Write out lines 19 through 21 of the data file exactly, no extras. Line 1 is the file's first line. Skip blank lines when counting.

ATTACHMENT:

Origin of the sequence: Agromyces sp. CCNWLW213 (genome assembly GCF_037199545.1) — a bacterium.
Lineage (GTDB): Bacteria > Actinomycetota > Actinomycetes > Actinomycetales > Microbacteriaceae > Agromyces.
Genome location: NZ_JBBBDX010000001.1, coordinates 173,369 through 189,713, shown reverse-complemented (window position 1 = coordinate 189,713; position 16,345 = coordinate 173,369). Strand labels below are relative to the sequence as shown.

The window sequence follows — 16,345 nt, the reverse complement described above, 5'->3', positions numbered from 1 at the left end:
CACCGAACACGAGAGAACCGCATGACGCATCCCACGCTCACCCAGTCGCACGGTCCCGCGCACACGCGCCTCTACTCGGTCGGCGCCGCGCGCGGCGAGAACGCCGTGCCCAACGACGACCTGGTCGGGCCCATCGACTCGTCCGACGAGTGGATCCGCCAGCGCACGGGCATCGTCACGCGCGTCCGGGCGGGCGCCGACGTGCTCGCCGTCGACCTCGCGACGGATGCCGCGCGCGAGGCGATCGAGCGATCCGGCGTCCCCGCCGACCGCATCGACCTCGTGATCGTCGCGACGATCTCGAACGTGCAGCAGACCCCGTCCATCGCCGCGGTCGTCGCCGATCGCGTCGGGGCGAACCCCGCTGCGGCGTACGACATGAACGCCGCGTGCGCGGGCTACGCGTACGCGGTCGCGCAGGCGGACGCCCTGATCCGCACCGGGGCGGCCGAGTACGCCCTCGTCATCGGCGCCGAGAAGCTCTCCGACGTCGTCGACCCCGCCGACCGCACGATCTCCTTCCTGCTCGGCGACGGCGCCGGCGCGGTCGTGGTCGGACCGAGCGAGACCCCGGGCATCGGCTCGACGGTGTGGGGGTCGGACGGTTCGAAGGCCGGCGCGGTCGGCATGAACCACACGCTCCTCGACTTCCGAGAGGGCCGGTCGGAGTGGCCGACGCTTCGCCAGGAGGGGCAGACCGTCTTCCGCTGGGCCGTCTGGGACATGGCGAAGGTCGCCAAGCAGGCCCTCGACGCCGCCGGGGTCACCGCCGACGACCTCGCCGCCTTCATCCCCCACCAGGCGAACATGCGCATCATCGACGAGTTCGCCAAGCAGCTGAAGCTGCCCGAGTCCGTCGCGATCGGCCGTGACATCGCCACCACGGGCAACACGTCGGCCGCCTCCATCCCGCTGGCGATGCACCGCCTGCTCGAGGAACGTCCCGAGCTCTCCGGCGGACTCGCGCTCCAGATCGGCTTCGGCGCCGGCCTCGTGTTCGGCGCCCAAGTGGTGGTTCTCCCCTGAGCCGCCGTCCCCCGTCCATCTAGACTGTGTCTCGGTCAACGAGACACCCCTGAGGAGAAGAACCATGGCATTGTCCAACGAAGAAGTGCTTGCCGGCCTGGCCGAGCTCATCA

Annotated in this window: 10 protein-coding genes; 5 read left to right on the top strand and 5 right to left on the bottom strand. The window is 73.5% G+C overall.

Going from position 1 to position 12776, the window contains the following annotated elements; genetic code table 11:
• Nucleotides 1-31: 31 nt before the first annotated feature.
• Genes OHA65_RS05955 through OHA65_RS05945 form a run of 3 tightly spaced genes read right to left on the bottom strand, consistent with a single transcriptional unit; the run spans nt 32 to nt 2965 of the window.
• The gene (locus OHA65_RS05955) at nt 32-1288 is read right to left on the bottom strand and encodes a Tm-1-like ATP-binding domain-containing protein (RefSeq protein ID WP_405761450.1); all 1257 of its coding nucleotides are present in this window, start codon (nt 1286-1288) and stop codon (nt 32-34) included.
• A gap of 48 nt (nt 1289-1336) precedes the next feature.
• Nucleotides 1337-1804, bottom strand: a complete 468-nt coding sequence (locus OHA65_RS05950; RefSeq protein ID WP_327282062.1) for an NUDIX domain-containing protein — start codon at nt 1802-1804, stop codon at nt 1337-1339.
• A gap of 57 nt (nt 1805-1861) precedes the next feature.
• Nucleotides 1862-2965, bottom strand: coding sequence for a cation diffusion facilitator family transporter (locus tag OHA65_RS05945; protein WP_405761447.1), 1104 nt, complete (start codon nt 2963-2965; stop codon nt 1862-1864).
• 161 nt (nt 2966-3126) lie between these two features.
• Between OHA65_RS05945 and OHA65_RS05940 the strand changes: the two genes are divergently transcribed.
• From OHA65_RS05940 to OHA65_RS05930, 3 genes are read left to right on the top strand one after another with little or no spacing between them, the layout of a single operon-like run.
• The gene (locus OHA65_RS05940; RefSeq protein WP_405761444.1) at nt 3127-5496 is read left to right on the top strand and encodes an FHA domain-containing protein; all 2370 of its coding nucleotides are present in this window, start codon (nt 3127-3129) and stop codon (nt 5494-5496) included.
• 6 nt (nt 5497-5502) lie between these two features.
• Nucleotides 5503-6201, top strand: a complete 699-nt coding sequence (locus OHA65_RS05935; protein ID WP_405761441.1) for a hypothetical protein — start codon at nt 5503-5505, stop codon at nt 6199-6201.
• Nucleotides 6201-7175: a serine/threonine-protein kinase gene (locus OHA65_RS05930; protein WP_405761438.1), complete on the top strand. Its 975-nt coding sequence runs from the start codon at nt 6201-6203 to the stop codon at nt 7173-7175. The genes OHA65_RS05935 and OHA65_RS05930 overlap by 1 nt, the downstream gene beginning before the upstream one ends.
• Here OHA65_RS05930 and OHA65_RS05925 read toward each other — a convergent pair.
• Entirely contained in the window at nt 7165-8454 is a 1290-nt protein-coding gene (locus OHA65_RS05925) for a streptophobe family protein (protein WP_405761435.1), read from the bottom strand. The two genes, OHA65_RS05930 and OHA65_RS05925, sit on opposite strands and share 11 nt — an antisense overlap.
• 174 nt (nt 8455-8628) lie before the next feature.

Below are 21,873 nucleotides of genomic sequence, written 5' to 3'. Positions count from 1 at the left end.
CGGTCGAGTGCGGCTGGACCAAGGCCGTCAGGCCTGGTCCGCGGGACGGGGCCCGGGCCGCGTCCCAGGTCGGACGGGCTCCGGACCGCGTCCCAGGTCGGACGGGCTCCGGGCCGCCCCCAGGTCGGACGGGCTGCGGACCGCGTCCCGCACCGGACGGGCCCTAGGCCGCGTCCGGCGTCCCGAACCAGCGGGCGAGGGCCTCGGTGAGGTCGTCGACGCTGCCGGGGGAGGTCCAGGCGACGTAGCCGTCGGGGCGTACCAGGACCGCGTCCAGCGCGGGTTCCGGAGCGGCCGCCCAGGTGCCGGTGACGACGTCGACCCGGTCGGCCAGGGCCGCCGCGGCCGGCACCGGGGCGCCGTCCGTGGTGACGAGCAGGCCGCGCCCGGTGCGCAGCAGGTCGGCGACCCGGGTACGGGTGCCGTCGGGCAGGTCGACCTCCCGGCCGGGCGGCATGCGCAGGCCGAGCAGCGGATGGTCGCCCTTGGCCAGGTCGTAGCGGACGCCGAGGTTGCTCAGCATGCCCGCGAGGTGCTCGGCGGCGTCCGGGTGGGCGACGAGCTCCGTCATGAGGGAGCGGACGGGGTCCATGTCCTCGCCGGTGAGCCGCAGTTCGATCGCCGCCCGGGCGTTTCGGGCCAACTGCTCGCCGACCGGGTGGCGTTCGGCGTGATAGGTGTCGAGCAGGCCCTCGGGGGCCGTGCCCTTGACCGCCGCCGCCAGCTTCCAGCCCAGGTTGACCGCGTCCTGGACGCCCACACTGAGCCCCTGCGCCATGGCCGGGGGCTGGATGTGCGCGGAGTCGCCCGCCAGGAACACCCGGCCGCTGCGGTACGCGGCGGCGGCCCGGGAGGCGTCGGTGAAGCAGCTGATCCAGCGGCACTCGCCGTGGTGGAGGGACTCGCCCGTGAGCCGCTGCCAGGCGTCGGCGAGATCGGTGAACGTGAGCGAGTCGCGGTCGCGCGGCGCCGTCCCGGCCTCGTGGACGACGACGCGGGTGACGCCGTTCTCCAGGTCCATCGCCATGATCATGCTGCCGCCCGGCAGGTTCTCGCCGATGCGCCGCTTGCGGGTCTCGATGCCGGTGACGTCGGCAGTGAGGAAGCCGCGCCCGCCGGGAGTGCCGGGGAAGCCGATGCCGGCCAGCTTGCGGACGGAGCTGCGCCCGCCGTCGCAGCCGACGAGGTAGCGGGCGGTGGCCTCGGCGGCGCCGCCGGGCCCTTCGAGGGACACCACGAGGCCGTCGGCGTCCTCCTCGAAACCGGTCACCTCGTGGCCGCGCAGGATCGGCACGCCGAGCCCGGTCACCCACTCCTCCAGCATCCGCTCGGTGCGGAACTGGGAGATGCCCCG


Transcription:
• 6 nt (nt 5497-5502) lie between these two features.
• Nucleotides 5503-6201, top strand: a complete 699-nt coding sequence (locus OHA65_RS05935; protein ID WP_405761441.1) for a hypothetical protein — start codon at nt 5503-5505, stop codon at nt 6199-6201.
• Nucleotides 6201-7175: a serine/threonine-protein kinase gene (locus OHA65_RS05930; protein WP_405761438.1), complete on the top strand. Its 975-nt coding sequence runs from the start codon at nt 6201-6203 to the stop codon at nt 7173-7175. The genes OHA65_RS05935 and OHA65_RS05930 overlap by 1 nt, the downstream gene beginning before the upstream one ends.